Dinosaurs have captivated the public for decades, but a new US exhibit aims to show that there is still much about the giant reptiles that baffles experts and amateurs alike.

The 1,300 square meter (14,000 square foot) gallery at the Los Angeles natural history museum is set to open on July 16 and is seen as an important step in upgrading the museum ahead of its 100th anniversary in 2013.

The gallery will feature some 300 fossils and 20 skeletons accompanied by detailed signs explaining some of the questions experts wrestle with, like what dinosaurs ate, how they reproduced and why they disappeared.

"The emphasis (is) on how do we know what we know," chief curator Luis Chiappe, who heads the museum's dinosaur institute, told AFP.

"It's the nature of science. We know a lot about dinosaurs, but we also don't know a lot about them."

The exhibit -- which uses the specimens to illustrate how scientists pose questions and sometimes answer them -- is in part aimed at instilling wonder in visitors who have grown up watching dinosaurs on television and in movies.

"When you turn on the television and you watch some of the dinosaurs documentaries, they make you feel as if we knew everything about that, and that's not the case. There is so much that we need to discover," Chiappe said.

The gallery includes several large specimens, including a group of three skeletons of Tyrannosaurus rex -- the feared giant carnivore from Steven Spielberg's "Jurassic Park" -- at different ages.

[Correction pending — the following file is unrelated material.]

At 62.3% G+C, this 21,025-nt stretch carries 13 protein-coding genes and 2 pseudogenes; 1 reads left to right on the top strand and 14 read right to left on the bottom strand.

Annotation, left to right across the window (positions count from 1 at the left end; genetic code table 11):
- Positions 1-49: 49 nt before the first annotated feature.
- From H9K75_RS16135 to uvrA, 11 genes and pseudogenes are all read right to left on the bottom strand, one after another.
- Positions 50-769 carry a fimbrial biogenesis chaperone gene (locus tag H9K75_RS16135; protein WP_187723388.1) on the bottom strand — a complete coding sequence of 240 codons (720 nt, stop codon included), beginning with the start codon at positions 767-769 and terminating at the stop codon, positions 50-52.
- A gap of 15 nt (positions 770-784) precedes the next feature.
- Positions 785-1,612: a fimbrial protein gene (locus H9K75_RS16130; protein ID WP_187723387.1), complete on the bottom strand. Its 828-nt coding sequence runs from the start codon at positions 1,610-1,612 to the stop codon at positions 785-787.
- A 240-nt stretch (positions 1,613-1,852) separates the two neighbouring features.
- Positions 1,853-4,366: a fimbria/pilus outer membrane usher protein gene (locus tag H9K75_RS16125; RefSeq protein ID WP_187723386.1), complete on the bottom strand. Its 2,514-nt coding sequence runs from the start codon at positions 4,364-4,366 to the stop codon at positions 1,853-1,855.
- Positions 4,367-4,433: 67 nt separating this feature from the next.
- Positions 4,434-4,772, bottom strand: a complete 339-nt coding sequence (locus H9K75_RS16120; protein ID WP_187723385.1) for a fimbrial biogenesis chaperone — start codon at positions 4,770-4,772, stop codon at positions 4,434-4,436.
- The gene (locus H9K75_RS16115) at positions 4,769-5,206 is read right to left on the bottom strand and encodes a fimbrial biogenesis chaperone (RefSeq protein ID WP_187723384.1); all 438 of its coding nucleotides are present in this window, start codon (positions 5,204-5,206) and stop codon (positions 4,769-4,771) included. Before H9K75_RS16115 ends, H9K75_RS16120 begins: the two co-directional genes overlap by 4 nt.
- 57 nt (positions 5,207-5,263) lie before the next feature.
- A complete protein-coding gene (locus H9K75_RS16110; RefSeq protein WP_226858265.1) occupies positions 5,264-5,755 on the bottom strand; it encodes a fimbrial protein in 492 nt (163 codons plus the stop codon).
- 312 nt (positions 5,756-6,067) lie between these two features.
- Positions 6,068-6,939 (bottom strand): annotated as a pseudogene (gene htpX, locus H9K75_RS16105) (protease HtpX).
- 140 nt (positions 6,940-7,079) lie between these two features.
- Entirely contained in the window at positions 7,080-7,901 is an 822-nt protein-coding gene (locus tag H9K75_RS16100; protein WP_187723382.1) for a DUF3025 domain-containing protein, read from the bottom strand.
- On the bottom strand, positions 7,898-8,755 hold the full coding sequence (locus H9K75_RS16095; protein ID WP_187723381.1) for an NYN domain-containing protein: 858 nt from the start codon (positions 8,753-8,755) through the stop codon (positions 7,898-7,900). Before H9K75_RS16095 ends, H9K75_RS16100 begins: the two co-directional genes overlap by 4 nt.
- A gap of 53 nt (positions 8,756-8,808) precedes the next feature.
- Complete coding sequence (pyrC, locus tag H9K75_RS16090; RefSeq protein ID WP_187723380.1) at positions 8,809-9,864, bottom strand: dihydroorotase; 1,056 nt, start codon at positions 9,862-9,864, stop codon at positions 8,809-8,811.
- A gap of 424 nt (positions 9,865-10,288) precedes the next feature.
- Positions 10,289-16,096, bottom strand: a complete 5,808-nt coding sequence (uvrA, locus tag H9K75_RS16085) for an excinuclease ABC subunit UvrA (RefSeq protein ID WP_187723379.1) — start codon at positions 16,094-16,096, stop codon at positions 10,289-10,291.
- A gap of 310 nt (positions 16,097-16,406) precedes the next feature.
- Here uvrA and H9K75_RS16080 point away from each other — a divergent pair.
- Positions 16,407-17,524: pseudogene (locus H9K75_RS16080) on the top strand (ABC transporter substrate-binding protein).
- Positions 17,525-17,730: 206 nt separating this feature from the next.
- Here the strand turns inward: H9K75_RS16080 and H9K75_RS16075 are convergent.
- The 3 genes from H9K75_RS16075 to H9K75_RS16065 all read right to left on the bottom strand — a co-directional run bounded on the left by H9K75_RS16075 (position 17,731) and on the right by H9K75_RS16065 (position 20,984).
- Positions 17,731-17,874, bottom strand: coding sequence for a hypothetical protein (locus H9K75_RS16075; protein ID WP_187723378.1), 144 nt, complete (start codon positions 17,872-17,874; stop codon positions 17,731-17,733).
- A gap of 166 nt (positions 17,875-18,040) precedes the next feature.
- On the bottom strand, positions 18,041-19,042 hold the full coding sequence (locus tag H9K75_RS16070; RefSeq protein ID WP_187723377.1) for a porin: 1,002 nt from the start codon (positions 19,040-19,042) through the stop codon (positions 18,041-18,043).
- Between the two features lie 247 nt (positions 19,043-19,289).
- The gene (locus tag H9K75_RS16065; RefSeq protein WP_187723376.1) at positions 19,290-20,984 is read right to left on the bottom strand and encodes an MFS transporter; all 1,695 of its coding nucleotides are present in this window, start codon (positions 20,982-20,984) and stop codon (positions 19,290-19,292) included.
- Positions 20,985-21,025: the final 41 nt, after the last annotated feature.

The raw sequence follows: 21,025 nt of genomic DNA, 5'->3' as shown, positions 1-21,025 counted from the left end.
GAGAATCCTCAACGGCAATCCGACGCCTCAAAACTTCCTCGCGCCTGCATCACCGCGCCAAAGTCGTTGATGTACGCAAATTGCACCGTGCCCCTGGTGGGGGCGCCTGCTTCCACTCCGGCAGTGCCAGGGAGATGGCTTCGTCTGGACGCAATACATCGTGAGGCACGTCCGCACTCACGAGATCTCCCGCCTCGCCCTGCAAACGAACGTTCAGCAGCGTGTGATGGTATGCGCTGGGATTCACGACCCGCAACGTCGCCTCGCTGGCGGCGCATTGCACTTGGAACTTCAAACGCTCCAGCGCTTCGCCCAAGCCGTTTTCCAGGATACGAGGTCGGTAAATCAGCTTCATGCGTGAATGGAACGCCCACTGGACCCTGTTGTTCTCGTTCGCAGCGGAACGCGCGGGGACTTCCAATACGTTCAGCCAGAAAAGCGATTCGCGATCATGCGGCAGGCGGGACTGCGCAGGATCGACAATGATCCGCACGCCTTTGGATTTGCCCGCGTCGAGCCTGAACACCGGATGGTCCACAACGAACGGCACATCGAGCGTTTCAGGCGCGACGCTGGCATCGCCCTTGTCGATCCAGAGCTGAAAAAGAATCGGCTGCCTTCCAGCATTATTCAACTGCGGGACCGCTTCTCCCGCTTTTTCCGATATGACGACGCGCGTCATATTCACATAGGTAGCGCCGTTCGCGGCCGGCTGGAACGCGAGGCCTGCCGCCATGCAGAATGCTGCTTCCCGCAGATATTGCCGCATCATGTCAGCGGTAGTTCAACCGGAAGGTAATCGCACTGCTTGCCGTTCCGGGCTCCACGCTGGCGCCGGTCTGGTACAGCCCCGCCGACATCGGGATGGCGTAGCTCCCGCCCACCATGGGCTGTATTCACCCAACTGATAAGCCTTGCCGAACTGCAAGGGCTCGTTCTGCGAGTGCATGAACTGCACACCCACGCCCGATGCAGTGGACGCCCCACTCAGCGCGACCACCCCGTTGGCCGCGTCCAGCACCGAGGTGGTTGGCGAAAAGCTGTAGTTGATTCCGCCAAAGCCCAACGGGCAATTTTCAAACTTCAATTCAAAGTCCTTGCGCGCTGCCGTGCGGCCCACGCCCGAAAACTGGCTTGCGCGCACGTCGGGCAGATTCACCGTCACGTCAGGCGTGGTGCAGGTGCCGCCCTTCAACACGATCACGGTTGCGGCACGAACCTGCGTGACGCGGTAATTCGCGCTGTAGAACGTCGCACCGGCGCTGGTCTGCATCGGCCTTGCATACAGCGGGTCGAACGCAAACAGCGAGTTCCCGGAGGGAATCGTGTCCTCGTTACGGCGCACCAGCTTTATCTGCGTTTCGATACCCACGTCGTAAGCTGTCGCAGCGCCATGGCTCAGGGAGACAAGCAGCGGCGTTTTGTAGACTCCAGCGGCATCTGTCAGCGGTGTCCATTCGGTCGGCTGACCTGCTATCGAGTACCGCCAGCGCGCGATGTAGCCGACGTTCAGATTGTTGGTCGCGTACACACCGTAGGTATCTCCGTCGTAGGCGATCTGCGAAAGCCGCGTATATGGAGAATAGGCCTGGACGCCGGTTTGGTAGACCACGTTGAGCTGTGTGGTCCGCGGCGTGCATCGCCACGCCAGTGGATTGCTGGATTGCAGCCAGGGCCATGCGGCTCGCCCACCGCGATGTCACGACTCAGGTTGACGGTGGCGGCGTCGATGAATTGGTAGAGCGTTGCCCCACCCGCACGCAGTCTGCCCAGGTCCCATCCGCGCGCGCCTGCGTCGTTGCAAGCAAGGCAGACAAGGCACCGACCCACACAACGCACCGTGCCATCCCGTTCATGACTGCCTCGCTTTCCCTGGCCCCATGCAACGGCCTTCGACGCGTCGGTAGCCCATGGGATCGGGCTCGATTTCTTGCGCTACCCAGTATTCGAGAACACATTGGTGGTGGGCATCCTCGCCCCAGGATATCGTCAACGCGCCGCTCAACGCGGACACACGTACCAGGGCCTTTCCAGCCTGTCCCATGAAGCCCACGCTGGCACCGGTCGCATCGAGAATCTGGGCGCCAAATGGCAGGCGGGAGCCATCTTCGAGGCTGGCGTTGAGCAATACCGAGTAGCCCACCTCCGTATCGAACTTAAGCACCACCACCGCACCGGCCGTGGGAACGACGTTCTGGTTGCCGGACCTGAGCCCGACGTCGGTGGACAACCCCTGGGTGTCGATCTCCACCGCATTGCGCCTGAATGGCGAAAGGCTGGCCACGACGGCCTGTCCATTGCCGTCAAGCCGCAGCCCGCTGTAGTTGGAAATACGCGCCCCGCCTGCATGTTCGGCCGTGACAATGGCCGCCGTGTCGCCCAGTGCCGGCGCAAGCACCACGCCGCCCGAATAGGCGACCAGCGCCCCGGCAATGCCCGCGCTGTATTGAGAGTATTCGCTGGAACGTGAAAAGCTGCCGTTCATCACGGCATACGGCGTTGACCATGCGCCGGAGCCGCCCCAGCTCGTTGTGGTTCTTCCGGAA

The skeleton of a two-year-old T. rex -- believed to be the youngest specimen in the world -- is mostly a reconstruction, as all that was found were parts of the skull.

But the oldest in the group is "Thomas," one of the most complete T. rex skeletons in the world.

The gallery also features a horned Triceratops, a plate-backed Stegosaurus, and a Carnotaur -- a ferocious-looking carnivore only found in Argentina -- as well as prehistoric marine life from the time when oceans covered California.

"This is an excellent and incredibly dynamic period for the study of dinosaurs," Chiappe said.

"Not only we are finding spectacular dinosaurs in many places... it's a period in which we are experimenting a lot with modern technologies that are allowing us to learn a lot more about dinosaurs."

Alongside the popular giant dinosaurs the gallery also includes some smaller creatures like Fruitadens haagarorum, which resembles a T. rex but was not much larger than a housecat.

The little dinosaur was found in the western state of Colorado in the early 1970s, and the Los Angeles museum houses the only known specimens.

With such a diversity of species, Chiappe says it is easy to see why the long-extinct creatures are still so popular.

He says we are fascinated by "their enormous size, their weirdness, the fact that animals like these ones were alive, walked right there, in our own backyard in a way, millions of years ago."

"The fact that they're not animals that live in our imagination -- they are real animals, and yet they were almost magical because of their appearance -- all this makes them very popular," he said.